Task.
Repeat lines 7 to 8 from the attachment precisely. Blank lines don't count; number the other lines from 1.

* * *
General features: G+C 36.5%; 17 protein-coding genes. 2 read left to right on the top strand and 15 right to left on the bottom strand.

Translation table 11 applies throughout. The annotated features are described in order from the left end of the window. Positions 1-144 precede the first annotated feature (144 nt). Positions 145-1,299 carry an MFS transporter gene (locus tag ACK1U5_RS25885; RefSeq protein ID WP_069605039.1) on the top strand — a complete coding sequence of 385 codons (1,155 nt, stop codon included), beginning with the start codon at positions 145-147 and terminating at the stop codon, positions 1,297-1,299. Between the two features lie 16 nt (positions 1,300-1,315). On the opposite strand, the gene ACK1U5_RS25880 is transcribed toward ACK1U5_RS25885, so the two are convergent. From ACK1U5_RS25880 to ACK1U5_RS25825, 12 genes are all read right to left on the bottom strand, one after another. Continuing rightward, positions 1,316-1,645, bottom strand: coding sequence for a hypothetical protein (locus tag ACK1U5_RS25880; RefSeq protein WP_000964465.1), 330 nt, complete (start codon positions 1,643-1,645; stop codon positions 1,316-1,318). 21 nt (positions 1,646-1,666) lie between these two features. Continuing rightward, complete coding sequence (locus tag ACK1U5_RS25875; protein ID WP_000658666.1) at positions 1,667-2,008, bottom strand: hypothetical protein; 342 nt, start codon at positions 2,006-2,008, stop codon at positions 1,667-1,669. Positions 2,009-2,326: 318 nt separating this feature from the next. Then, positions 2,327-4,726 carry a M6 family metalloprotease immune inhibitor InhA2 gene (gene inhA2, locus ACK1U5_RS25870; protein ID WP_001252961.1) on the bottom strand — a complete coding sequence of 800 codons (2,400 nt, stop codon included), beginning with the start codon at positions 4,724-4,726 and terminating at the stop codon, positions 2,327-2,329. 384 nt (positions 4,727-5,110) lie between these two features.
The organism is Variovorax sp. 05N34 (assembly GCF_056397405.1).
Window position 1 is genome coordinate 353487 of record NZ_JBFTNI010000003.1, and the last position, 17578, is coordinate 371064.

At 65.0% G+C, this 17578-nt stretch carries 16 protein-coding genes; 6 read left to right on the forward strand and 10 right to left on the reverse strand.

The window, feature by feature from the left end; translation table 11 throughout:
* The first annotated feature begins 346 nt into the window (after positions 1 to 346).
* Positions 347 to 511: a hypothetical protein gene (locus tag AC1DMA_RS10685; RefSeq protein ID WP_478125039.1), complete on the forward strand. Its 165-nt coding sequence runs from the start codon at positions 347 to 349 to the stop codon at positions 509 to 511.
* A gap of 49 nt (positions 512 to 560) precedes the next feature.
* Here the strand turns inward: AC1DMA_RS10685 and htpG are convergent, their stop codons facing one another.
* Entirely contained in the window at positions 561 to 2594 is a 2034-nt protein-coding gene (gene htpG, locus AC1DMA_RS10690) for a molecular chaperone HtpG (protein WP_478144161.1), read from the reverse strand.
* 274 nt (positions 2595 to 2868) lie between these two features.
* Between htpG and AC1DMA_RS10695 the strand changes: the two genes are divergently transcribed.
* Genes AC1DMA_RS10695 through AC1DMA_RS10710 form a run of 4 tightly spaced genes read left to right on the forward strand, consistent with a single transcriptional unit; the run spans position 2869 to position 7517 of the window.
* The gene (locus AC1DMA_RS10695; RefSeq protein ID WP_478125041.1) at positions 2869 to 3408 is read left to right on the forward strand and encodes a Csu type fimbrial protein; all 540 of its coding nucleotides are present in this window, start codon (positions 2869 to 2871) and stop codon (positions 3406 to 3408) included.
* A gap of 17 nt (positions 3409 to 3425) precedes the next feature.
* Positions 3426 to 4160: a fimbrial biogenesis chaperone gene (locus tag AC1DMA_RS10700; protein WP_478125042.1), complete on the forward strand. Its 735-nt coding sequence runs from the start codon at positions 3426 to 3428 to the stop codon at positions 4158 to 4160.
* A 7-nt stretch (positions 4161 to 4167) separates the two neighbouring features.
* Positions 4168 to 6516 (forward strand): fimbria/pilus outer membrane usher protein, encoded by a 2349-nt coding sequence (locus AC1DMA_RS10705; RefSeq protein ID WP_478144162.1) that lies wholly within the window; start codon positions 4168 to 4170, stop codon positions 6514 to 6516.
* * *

* The first annotated feature begins 346 nt into the window (after positions 1 to 346).
* Positions 347 to 511: a hypothetical protein gene (locus tag AC1DMA_RS10685; RefSeq protein ID WP_478125039.1), complete on the forward strand. Its 165-nt coding sequence runs from the start codon at positions 347 to 349 to the stop codon at positions 509 to 511.